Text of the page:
From the archives of the Hindustan Times: August 20, 2019
Calcutta death-roll mounts to 3,000 (1946)
Calcutta- Calcutta woke up on Monday (August 19) morning after a comparatively calm night. Police and military patrolled the city throughout the night and fire had to be opened on rioters in several parts of the city. Unofficial estimates put the number of dead in the riots at 3,000 and injured at several thousands.
Though the general situation throughout the city is quiet today (August 19), stray murders and looting and arson continue and in consequence apprehension still prevails, says a Bengal Government Press note.
In spite of today’s incidents, more people are out on the streets, private cars are moving about and ration shops are opening. More telegraph and telephone operators and staff are reporting for duty. Cafes and hotels have started catering to limited number of guests from affected areas.
Earlier, at 4 p.m. a Government spokesman stated at a Press conference that the position as it stood then was that the situation was definitely under control in north Calcutta and that the general sense of apprehension felt in certain areas of south Calcutta was unjustified.
Mr Sarat Chandra Bose it is learnt does not agree with the Government’s appreciation of the situation given at the Press conference. He considers the situation to be very explosive. Mr Sarat Bose tried to contact the Viceroy on the trunk telephone with a view impressing on his the seriousness of the situation and ask him personally to visit Calcutta and see the conditions in the city.
Bodies Lying About: The dead are still lying about in a number of areas, and at one place in Lower Circular Road volunteers have picked the bodies clean to the bone. The number of buildings burnt is considerable, the fire brigade having attended to about 1,250 calls during the past three days. They were unable to attend to a large number. Looting was carried on a large scale during the riots, and the loss is estimated at millions of rupees.
England regain ‘Ashes’ after 19 years (1953)
The Oval- Australia have lost the “ashes.” England won the fifth Test convincingly, beating Australia by eight wickets. Compton made the winning-hit.
As I look back over it now, the crowd milling in thousands on the ground where English cricket prestige has been so thoroughly restored, I feel certain that the game was really won last Saturday. The exciting incidents of the past two days have merely been obsequies.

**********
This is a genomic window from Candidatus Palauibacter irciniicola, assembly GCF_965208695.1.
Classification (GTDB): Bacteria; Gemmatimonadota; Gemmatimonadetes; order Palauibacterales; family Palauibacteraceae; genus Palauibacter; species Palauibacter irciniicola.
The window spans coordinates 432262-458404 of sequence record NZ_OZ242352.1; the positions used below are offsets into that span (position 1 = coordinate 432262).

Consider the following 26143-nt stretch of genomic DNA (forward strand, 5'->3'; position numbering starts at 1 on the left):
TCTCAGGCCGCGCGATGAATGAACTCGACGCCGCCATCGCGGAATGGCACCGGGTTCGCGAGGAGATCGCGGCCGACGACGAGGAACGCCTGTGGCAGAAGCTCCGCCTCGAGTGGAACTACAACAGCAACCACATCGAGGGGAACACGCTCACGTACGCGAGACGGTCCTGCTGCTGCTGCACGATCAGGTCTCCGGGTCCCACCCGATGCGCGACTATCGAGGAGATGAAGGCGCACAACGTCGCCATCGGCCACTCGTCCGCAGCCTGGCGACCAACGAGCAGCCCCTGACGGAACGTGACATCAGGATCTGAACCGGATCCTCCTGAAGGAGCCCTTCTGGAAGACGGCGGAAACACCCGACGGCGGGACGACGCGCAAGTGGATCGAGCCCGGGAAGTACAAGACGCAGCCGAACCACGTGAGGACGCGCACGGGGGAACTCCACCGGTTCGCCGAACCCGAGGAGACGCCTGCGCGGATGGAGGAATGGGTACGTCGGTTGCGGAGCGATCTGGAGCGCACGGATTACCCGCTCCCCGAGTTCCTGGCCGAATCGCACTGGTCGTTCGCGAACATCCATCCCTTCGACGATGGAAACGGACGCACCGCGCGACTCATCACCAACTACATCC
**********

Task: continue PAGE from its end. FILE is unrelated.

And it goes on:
When Australia won the toss on Saturday morning the fate of this game and the 1953 “ashes” seemed to be safe in Australia’s keeping. Had one known then how capriciously this Oval pitch was to react to the usual wear and tear of the game, England’s chances would have been written off immediately.
The tantalizing manner in which Bedser used the humid atmosphere to implement his swing bowling, and the enthusiastic support given him by young Trueman, making his first appearance in this series of Tests, took all preliminary advantages away from Australia, and from then onward the game was inevitably England’s.
Australia lost this game wonderfully well. Throughout the match their fielding was equal to the best standards ever set by any Australian team anywhere.
It would be unfair to individualize in this, but it would be more unfair still not to mention the name of Alan Davidson. Never have I seen a more brilliantly sustained exhibition of all-round fielding than his. Even when England needed only four runs to win, and with Morris bowling reprehensibly as befits an opening batsman, Davidson, with a super- human one-handed effort at square-leg, dragged in a bullet-like sweep shot from Compton to make the match last one ball longer.
A GRAND EFFORT : There is no disgrace in defeat for this Australian team. They have done a grand job and have used their limited resources to full advantage all the time. Lindwall has been their tower of strength. He is still a bowling star of the highest magnitude.
Johnston-a not thoroughly fit Johnston-was prepared to bowl until nightfall or after, if necessary. The splendid way in which these two men made England fight for every one of those winning runs today made fruits of victory all the sweeter for England.
Iron Lady Sharmila to be released after 14 years (2014)
Imphal- A Manipur district court on Tuesday (August 19) ordered the release of activist Irom Sharmila, who has been on indefinite hunger strike for almost 14 years to protest human rights abuses in the region.
Sharmila, known as the Iron Lady of Manipur, has been under house arrest on fears that she wanted to commit suicide, but the court said the charge had not been proved.
“I am of the firm opinion that the charge of attempt to commit suicide was wrongly framed against the petitioner,” sessions judge A Guneshwar Sharma said, adding that the prosecution had failed to establish “the most important ingredient of intention to commit suicide”.
He, however, said since her protest was political in nature, the government could “take appropriate measures for her health and safety, such as nose feeding, etc, in case she decides to continue with her fast”.
Sharmila began her fast in November 2000 to demand withdrawal of the Armed Forces Special Powers Act (AFSPA), which gives security forces sweeping powers to search, arrest or shoot people, after she witnessed paramilitary soldiers allegedly gun down 10 people at a bus stop near her home.
Refusing any food or water to draw people’s attention to human rights abuses at the hands of security forces, she was arrested and sent to a prison hospital in 2000, where she was force-fed through a nasal drip.
Since then, the Manipur government has been arresting Sharmila every year, as the law does not allow for anyone to be held under the charge of attempt to commit suicide for more than 364 days.
AFSPA covers large parts of the Northeast and Kashmir and critics say it is a cover for human rights abuses.